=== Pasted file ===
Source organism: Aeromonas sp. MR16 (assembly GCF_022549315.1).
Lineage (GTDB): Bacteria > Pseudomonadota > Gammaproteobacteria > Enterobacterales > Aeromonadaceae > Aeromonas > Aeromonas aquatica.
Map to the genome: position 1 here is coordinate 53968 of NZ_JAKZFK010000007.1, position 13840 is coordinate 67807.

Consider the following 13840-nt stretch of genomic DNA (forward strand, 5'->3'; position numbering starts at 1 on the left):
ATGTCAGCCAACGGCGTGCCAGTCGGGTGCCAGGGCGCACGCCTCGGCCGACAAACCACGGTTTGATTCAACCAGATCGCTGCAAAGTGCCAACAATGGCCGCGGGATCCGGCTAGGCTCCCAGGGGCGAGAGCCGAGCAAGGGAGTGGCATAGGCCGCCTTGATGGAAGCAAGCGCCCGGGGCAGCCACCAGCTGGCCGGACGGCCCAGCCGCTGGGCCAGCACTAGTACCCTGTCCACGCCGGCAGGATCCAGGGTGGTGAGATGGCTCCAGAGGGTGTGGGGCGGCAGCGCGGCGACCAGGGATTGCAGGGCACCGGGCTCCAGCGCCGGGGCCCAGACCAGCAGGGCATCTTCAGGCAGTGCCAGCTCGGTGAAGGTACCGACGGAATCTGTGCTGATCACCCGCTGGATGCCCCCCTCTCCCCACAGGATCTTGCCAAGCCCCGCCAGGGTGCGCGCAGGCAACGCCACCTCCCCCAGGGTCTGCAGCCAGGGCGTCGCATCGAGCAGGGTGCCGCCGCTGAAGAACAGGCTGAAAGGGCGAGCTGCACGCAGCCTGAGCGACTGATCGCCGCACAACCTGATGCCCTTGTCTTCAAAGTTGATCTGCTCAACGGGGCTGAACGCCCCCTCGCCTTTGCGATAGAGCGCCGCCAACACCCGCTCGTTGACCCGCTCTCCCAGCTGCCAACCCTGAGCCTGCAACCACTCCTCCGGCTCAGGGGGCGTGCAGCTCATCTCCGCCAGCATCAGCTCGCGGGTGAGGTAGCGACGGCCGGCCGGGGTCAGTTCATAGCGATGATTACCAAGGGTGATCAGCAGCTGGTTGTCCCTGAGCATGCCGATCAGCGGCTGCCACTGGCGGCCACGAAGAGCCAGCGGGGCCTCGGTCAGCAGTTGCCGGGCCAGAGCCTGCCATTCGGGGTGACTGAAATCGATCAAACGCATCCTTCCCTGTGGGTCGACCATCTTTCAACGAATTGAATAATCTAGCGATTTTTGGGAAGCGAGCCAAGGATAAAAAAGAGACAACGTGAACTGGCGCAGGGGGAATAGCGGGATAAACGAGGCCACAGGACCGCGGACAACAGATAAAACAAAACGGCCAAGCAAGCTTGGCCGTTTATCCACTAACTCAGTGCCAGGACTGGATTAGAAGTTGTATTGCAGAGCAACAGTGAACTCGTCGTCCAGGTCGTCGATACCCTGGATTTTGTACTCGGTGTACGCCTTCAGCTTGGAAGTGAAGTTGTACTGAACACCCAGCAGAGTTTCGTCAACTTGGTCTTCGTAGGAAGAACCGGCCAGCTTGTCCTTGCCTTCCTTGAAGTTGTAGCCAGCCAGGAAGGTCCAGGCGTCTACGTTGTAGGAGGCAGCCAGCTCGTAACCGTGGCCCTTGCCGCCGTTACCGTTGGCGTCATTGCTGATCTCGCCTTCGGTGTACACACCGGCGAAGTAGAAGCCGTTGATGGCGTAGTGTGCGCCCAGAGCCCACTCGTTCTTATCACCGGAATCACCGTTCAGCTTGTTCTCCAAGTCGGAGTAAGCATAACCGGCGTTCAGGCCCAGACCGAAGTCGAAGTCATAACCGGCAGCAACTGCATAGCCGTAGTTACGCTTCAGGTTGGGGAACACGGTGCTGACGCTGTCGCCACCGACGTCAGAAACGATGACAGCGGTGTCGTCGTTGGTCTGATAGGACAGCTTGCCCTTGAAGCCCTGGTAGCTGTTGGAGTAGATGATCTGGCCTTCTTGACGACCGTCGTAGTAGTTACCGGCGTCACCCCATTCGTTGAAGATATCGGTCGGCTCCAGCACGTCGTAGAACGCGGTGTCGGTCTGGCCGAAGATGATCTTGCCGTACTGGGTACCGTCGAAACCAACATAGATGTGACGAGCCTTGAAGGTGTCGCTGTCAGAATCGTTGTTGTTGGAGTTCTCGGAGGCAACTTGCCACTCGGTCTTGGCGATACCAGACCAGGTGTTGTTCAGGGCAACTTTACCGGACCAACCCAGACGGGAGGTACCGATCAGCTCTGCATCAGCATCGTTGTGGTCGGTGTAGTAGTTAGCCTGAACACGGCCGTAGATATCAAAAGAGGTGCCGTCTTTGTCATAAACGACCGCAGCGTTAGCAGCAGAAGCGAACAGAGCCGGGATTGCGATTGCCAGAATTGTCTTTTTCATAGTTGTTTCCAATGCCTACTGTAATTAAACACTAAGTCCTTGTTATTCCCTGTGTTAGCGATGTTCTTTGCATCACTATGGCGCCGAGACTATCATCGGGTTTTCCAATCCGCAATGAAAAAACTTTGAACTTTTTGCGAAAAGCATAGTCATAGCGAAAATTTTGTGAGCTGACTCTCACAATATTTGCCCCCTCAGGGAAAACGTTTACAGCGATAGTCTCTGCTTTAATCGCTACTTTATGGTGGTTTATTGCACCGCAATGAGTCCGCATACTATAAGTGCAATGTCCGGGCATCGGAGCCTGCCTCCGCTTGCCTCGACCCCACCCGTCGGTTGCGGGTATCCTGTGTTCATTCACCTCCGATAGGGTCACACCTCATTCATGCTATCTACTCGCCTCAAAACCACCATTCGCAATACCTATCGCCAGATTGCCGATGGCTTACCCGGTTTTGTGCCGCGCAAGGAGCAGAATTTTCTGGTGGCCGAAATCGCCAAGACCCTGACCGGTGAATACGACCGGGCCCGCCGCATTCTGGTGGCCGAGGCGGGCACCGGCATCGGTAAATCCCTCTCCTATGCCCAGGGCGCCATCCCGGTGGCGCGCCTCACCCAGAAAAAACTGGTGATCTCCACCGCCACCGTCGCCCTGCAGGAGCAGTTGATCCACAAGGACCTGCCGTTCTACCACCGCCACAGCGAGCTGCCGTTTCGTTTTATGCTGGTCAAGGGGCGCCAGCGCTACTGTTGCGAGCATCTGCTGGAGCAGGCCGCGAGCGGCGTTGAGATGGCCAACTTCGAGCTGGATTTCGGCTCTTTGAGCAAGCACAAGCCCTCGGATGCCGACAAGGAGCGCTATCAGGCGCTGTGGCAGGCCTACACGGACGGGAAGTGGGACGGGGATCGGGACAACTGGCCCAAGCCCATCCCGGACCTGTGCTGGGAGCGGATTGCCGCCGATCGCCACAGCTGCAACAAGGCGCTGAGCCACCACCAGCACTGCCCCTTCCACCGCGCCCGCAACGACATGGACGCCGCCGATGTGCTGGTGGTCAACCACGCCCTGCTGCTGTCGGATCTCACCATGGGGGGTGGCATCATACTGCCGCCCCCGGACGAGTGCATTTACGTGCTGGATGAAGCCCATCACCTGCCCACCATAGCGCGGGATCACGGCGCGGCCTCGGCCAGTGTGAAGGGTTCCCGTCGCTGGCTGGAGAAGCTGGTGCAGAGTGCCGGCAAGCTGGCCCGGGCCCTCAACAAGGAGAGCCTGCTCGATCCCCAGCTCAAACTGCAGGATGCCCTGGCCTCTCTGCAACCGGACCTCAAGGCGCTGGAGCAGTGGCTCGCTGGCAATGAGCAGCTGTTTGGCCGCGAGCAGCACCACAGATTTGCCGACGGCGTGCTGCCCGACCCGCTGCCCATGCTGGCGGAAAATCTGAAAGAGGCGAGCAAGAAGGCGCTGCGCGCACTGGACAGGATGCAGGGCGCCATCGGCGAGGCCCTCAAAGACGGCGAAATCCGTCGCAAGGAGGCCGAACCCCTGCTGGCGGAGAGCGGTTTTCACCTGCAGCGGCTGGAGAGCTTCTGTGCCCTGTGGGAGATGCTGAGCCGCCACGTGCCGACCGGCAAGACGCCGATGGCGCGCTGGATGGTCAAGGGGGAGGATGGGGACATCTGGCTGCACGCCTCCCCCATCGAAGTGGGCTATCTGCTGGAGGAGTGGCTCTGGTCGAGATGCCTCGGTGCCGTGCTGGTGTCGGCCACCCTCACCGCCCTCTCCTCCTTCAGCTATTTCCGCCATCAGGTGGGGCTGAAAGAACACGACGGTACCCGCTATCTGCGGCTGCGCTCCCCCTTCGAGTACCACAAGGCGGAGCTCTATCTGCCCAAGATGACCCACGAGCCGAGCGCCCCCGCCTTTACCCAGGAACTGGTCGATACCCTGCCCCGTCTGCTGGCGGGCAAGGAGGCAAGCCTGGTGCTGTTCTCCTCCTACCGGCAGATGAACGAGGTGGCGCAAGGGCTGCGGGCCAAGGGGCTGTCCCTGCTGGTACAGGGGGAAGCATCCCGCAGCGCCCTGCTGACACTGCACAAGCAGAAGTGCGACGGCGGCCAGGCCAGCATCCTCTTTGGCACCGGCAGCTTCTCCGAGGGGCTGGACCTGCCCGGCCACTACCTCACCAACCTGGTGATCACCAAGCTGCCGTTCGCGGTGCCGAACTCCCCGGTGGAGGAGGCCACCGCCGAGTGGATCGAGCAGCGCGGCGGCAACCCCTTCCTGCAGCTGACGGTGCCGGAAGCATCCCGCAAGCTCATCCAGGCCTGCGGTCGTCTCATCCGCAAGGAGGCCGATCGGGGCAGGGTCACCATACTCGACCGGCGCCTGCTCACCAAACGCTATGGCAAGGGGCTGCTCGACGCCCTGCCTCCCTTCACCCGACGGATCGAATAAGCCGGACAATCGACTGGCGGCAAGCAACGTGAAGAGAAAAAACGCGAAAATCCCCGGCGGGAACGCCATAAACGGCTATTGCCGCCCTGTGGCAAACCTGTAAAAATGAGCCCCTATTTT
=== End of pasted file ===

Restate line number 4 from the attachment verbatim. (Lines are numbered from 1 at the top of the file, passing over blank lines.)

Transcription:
Consider the following 13840-nt stretch of genomic DNA (forward strand, 5'->3'; position numbering starts at 1 on the left):